Right, someone at the Federal Reserve in America mentioned that exchanges like Ripple are now a crucial area for private currencies,
Yes, but Ripple requires that someone makes a market in the currencies involved. ie. convertibility between the two currencies is a pre-condition. In other words, they are connecting market makers, they are not creating convertibility where none exists.
Would those market makers, should it be kept private or do you foresee that the state could play a role in that?
Ripple is a private payment system, and I don’t see why it couldn’t remain so…
Last time, we touched on the Bank of England document. Even economic textbooks used in universities talk about the multiplier model as opposed to endogenous money. With your experience working within central banks and with a lot of central bankers, are central bankers themselves and people in treasuries aware of endogenous money? To what level do they understand this versus using the textbook models?
Economists who work at central banks have been trained in believing the same monetary mythology as most economists. But the information about endogeneous money has been available: it has actually been available for more than a century! 5. It all depends on the degree of curiosity of each person.
It was a courageous gesture for a central bank like the Bank of England to go on record about the reality of money creation by private banks. The only other case I know about such an ideological reversal of views happened in Brazil, where after initially rejecting the idea of complementary currencies, an investigation by the central bank concluded that complementary currencies can solve social problems, that conventional money doesn’t do very well. And that they don’t pose any threat to the management of the official currency.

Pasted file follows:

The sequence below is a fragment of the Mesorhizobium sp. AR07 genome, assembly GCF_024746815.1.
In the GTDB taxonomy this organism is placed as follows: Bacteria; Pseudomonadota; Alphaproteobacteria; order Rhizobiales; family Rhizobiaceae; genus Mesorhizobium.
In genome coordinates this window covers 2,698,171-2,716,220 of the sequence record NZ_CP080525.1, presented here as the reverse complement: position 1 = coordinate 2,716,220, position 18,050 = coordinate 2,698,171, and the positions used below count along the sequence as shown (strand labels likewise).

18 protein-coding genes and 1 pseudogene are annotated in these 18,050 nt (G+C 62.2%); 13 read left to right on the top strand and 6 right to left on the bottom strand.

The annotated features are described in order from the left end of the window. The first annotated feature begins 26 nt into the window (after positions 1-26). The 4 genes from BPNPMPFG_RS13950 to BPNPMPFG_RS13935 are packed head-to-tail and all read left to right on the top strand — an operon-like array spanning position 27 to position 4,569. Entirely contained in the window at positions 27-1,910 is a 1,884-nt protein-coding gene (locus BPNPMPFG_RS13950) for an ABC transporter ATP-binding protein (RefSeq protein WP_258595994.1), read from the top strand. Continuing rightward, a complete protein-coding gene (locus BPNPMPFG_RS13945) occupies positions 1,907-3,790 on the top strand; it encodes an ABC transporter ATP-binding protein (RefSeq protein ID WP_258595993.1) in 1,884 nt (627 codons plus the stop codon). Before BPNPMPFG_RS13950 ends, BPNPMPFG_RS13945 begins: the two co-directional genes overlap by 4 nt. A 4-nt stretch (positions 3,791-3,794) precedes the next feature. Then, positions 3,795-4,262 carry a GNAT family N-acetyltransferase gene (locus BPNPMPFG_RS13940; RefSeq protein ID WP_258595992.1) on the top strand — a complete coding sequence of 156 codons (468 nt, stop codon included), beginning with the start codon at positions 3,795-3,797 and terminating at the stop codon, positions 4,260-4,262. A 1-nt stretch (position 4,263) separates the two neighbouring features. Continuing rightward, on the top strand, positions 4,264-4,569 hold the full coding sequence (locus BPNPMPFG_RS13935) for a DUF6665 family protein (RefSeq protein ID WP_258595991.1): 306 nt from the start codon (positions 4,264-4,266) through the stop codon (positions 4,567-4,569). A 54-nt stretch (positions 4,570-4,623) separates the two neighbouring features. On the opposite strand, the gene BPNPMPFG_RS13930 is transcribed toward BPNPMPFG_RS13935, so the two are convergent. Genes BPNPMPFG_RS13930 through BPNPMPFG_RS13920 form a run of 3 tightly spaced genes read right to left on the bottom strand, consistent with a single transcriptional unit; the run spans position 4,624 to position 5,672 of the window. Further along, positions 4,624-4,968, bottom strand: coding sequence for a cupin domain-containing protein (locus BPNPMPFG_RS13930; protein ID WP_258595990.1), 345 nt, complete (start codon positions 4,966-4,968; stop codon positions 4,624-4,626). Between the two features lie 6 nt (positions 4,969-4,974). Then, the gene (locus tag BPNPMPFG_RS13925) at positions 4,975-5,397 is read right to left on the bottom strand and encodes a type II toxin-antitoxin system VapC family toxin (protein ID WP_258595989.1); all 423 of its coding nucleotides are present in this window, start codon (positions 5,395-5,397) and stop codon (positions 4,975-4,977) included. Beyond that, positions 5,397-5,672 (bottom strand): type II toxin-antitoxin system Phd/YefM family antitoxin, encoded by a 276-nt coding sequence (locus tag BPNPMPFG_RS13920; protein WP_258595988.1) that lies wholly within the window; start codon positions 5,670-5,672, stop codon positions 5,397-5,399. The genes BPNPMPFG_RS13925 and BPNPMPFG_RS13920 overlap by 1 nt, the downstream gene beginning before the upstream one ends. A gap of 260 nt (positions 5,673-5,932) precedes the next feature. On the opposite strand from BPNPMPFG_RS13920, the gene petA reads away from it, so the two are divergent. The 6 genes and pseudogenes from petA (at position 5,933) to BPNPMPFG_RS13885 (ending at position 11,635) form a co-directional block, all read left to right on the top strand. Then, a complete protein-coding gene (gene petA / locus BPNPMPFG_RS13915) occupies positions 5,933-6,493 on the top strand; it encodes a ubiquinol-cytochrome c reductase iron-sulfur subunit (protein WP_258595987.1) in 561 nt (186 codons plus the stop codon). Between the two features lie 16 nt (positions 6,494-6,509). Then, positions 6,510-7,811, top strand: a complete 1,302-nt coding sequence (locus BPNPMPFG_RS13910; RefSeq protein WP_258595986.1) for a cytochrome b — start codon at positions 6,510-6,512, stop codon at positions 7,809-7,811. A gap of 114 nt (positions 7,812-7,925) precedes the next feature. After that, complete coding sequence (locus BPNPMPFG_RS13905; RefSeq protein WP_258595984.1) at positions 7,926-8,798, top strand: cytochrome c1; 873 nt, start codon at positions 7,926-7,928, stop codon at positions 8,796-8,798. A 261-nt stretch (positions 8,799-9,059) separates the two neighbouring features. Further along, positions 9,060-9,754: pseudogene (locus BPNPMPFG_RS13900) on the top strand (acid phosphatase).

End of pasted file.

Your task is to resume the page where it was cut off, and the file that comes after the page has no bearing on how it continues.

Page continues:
But there’s been so many papers, I remember Tobin and various others talking about endogenous money. It just seems quite strange what they’ve been teaching in economics textbooks, during my economics degree the multiplier model was taught straight from the textbook. It seems quite bizarre, really.
Well, yes. That’s been going on for a long time…
We got much deeper academic thinking in the monetary domain in the ’30s than today. There was clearly more debate about money during the Great Depression than has been the case today…
The Chicago Plan, and so on.
The Chicago Plan was fully developed at that time. It would involve making it illegal for banks to create money. Their role would be reduced to the role of money brokers, and governments would issue the currency (as many people still believe).